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TIME Magazine Features Fight Against Polio

January 04, 2013

The January 14 issue of TIME Magazine includes a powerful feature on the progress, urgency, and serious challenges of  ending polio and creating a world where no child has to be threatened by this debilitating disease. (Full text available by subscription only).

The reporter, Jeff Kluger, has been following polio for years and wrote a book about the disease: Splendid Solution: Jonas Salk and the Conquest of Polio.

Eradicating polio is for the global good ensuring no child will ever again be paralyzed or killed by the polio virus. 99% of the world doesn’t live with the fear of polio thanks to incredibly safe and effective vaccines, consistent and full funding of the Global Polio Eradication Initiative, a global commitment of leaders, and millions of heroic health workers and vaccinators who immunize more than 400 million children each year.  But for parents and children in Pakistan, Afghanistan, and Nigeria -- the threat of this crippling disease remains.

Here are a few of my favorite quotes in the article that describe why we can’t stop at 99% and we must finish the job.

  • “…if you don’t stay on top of the [polio] virus until the very last case of the very last strain is wiped out, polio will break free again.”

Estimates show failure to eradicate polio could lead within a decade to as many as 200,000 paralyzed children a year worldwide.

  • “…the medical infrastructure put in place to get the polio vaccine out there – the supply chains, volunteer networks and innovations like GPS trackers on vaccine shipments to prevent them from going astray – can then be repurposed to fight other diseases. But the polio battle must first be won.”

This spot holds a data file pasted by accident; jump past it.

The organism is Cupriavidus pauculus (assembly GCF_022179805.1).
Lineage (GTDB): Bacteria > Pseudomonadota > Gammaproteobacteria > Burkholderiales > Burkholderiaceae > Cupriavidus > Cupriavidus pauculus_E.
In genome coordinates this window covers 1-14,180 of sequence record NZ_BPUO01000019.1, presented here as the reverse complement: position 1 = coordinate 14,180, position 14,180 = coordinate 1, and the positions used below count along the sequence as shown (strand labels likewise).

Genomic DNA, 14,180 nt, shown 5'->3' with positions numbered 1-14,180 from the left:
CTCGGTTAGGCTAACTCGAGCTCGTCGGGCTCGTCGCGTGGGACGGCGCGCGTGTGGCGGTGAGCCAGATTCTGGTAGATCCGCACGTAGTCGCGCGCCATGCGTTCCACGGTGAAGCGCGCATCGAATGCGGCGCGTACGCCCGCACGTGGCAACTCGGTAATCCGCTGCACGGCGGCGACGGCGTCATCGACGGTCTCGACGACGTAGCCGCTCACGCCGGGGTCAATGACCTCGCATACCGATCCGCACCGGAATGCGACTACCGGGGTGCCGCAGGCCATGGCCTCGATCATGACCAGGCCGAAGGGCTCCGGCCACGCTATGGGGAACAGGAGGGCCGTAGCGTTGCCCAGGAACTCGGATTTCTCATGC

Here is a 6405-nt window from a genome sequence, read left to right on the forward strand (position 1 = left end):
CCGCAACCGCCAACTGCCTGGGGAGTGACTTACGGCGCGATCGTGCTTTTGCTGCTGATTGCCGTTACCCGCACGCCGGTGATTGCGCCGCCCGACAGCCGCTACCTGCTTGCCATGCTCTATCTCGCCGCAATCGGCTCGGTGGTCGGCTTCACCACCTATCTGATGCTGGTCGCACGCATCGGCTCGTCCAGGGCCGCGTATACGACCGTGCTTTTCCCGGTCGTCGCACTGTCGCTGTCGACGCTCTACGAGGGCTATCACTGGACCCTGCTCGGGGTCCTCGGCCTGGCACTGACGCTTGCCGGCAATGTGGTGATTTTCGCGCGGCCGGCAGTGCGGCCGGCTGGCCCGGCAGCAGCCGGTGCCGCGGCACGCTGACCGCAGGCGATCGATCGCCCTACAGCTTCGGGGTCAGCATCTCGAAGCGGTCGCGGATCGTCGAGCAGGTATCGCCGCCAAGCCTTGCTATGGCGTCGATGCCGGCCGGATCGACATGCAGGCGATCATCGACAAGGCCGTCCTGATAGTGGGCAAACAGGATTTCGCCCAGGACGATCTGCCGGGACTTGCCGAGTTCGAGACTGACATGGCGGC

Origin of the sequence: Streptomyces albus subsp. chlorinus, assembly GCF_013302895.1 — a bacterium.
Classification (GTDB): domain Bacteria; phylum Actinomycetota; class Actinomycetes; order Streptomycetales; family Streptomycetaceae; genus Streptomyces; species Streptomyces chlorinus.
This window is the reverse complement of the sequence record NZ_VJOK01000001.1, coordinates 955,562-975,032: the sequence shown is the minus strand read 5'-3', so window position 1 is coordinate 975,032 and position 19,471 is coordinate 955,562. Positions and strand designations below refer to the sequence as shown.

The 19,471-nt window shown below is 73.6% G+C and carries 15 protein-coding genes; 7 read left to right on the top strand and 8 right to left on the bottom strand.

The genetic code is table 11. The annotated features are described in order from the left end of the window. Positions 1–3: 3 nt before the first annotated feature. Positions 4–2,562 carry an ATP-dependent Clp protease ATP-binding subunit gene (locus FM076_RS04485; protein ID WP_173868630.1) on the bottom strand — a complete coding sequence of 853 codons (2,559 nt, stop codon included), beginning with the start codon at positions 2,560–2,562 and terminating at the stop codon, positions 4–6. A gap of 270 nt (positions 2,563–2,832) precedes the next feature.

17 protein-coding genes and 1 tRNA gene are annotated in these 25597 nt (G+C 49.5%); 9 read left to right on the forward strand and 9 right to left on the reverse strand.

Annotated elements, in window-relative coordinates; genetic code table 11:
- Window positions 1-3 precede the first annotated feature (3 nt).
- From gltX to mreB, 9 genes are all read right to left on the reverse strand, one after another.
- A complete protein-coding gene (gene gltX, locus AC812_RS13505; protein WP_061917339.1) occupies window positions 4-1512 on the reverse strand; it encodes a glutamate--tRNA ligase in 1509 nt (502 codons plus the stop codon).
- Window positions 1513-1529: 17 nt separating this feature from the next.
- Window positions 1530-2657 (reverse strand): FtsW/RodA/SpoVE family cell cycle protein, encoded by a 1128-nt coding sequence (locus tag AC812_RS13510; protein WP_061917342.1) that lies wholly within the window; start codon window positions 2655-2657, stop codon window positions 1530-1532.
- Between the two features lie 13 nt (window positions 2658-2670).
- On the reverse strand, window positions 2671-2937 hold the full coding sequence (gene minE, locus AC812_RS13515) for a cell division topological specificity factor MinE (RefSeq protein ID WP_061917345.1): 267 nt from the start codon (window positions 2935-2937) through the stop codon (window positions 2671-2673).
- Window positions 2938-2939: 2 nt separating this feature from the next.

Ending polio is a critical step in showing the way toward protecting all children from vaccine-preventable diseases. Polio efforts are reaching children who have never been reached before, which opens the door to their benefiting from other global health and development resources.

  • “Fighting these periodic outbreaks gets expensive, which is why eradication is the most cost-effective goal.”

Eradicating polio also could result in at least US$40-50B in savings by 2035, freeing up resources to tackle other pressing global health priorities.

  • “When it does happen – when polio joins smallpox in the supermax lockdown of the lab – it will be an existential as much as a medical victory. Viruses and bacteria have had their way with humans since the dawn of history – a species vs species war we too often lost. We are on the brink of wiping out a virus that richly deserves extinction. The war may be slow, but there is no tonic like a big victory over a disease to ensure there will be more victories to come.”

If you don’t have a TIME subscription, you can check out an emotionally moving photo essay here, which includes a heartbreaking photo of a father who refused to vaccinate his child who then contracted polio.

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